Sample size was determined by using single population proportion formula with the assumptions of 95% level of confidence, 50% proportion, 5% of margin of error and design effect of two. Finally, considering a nonresponse rate of 10%, the total sample size was 853. Multi-stage sampling technique was used to select the study participants. There are 6 Urban and 40 rural kebeles with in the district. First kebeles were stratified into urban and rural kebeles. Then 2 urban and 8 rural kebeles were randomly selected by lottery method. Census was carried out in selected urban and rural kebeles to identify the households with reproductive age woman in the district. The sample size was distributed to each kebele proportional to the household size. Then individual households in the chosen kebeles were selected by using a systematic sampling technique. In the case of more than one eligible participant in the household, lottery method was used to select only one. For eligible participant which was not found at home, the interviewers went to the next house hold.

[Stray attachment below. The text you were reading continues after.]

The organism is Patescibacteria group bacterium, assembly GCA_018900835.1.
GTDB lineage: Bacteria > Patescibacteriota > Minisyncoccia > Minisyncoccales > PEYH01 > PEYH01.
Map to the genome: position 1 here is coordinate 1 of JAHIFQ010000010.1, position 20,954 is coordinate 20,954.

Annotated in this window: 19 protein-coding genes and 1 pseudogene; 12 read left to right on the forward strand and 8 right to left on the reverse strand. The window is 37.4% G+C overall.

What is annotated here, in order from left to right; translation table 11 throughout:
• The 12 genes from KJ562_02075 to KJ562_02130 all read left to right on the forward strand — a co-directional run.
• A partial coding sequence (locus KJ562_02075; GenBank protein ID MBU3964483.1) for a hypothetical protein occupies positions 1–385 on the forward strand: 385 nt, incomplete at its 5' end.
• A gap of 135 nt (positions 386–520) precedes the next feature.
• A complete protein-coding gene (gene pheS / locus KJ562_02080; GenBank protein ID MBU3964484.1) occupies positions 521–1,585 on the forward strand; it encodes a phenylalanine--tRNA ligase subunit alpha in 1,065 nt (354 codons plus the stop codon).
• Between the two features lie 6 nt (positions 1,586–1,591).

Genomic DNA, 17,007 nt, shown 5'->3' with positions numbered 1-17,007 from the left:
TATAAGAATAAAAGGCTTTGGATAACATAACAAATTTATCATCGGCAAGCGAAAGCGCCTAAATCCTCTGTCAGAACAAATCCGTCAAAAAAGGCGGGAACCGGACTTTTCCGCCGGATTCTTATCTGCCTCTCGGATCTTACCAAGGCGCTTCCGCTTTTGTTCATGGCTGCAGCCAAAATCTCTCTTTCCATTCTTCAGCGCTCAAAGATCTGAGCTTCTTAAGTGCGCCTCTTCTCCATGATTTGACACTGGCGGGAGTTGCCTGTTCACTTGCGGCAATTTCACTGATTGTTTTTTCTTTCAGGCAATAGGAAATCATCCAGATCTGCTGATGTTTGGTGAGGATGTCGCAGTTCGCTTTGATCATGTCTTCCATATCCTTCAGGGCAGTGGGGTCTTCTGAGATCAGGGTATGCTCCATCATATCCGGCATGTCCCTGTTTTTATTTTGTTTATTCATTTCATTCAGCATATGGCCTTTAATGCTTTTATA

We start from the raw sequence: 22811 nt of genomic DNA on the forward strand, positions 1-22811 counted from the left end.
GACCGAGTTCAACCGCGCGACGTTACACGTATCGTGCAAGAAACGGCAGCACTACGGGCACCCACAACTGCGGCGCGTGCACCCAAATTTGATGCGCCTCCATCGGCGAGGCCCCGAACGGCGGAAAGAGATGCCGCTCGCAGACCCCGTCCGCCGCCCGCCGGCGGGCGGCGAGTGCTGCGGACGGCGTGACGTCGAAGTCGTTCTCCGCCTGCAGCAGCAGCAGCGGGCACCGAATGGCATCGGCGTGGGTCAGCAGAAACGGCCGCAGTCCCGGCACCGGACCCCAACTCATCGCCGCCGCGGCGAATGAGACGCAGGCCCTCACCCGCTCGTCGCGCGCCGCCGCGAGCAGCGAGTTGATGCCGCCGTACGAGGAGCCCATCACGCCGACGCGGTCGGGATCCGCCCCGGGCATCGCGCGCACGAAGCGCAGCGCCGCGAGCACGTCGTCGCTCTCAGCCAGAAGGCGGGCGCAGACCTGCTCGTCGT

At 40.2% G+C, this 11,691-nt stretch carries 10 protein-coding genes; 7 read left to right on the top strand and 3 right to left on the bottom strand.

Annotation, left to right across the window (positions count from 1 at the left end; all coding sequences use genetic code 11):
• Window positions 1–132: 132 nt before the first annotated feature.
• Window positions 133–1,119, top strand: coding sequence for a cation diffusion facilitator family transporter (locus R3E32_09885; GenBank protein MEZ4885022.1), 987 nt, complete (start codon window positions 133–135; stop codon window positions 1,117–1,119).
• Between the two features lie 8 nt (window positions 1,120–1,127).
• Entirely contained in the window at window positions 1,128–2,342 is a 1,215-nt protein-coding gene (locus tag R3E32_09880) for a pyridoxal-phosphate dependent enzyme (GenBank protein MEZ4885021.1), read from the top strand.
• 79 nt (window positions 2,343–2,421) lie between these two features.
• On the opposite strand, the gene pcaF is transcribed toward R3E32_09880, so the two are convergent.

Data collection tools and techniques

Data were collected by using pretested interviewer administered questionnaire. The collected data was reviewed and checked for completeness before data entry.

Variables

The dependent variable was knowledge on PMTCT of HIV and the independent variables were; socio-demographic characteristics, reproductive characteristics, comprehensive knowledge of HIV/AIDS and knowledge on MTCT of HIV/AIDS.

Operational definition

Five multiple choice questions were used to measure knowledge of PMTCT. Each correct response was given a score of 1 point and a wrong response a score of 0 point. Responses were summed, and the mean score value was calculated. Score above or equal to the mean value was categorized as knowledgeable on PMTCT and below the mean value was considered as not knowledgeable.

The women who identified correctly the three different periods of MTCT of HIV (during pregnancy, childbirth and breast feeding) considered as knowledgeable on MTCT.

Data analysis